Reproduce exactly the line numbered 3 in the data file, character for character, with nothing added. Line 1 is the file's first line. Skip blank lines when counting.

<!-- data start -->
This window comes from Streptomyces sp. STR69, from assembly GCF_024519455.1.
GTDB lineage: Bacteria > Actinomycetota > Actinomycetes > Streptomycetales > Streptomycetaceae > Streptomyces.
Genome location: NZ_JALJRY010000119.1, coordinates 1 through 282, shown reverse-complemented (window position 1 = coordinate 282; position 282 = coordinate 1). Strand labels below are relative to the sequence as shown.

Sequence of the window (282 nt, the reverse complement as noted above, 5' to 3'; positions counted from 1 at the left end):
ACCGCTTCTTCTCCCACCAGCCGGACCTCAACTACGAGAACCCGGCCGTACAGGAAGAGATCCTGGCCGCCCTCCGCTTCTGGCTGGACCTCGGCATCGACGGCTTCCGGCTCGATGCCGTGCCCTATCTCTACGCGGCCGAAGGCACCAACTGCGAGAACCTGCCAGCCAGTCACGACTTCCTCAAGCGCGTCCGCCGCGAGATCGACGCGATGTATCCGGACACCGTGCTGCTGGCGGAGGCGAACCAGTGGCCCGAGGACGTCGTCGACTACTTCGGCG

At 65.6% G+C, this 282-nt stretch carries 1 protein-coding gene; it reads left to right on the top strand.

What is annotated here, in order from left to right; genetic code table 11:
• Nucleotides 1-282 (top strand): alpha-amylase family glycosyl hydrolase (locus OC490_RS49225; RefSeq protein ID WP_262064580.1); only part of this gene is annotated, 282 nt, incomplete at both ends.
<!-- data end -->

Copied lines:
Genome location: NZ_JALJRY010000119.1, coordinates 1 through 282, shown reverse-complemented (window position 1 = coordinate 282; position 282 = coordinate 1). Strand labels below are relative to the sequence as shown.